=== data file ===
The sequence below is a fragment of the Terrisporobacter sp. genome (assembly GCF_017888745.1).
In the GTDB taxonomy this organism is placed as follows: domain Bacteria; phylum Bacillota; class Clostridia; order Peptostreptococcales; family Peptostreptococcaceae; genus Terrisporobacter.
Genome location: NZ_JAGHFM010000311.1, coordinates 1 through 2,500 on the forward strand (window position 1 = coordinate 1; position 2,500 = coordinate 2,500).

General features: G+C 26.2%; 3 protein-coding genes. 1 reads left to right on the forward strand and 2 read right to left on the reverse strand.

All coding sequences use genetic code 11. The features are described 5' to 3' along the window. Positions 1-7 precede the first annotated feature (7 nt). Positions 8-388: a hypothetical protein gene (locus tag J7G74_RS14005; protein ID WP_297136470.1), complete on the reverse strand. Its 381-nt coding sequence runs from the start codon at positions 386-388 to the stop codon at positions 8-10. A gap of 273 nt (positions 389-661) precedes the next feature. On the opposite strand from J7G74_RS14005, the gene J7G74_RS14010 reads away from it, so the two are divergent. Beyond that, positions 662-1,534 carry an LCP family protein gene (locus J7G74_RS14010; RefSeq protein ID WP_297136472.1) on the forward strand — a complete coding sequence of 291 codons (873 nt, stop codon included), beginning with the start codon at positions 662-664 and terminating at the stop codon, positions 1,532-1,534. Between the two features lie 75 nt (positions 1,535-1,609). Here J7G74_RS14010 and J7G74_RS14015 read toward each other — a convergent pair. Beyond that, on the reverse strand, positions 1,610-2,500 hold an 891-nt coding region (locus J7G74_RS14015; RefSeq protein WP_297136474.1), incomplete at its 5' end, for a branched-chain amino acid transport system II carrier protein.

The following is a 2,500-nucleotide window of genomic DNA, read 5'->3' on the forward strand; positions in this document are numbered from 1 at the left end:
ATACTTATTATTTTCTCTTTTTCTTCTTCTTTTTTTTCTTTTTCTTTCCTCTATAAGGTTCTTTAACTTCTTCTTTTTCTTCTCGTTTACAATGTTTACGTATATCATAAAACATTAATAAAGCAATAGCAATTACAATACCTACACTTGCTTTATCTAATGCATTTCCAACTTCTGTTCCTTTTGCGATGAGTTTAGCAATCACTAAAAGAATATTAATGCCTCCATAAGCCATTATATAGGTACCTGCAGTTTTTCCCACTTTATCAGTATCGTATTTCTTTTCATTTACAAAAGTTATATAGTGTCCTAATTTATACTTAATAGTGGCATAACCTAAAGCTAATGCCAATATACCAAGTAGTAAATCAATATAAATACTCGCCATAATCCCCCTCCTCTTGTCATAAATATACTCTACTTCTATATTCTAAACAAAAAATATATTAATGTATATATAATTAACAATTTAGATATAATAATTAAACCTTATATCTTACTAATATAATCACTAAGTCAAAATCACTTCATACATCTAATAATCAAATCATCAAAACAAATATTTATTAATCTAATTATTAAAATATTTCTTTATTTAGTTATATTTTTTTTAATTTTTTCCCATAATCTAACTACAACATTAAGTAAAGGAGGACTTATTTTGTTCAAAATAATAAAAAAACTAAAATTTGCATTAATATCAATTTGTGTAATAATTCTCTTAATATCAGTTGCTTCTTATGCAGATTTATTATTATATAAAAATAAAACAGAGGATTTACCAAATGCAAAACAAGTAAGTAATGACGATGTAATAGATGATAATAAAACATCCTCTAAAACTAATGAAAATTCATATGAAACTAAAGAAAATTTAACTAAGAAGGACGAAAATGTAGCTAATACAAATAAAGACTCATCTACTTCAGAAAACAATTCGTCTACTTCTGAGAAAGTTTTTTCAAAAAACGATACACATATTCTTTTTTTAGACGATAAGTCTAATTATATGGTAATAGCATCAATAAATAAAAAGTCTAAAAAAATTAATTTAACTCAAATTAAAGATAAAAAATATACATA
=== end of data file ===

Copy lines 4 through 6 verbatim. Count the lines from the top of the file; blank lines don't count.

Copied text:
General features: G+C 26.2%; 3 protein-coding genes. 1 reads left to right on the forward strand and 2 read right to left on the reverse strand.

All coding sequences use genetic code 11. The features are described 5' to 3' along the window. Positions 1-7 precede the first annotated feature (7 nt). Positions 8-388: a hypothetical protein gene (locus tag J7G74_RS14005; protein ID WP_297136470.1), complete on the reverse strand. Its 381-nt coding sequence runs from the start codon at positions 386-388 to the stop codon at positions 8-10. A gap of 273 nt (positions 389-661) precedes the next feature. On the opposite strand from J7G74_RS14005, the gene J7G74_RS14010 reads away from it, so the two are divergent. Beyond that, positions 662-1,534 carry an LCP family protein gene (locus J7G74_RS14010; RefSeq protein ID WP_297136472.1) on the forward strand — a complete coding sequence of 291 codons (873 nt, stop codon included), beginning with the start codon at positions 662-664 and terminating at the stop codon, positions 1,532-1,534. Between the two features lie 75 nt (positions 1,535-1,609). Here J7G74_RS14010 and J7G74_RS14015 read toward each other — a convergent pair. Beyond that, on the reverse strand, positions 1,610-2,500 hold an 891-nt coding region (locus J7G74_RS14015; RefSeq protein WP_297136474.1), incomplete at its 5' end, for a branched-chain amino acid transport system II carrier protein.

The following is a 2,500-nucleotide window of genomic DNA, read 5'->3' on the forward strand; positions in this document are numbered from 1 at the left end: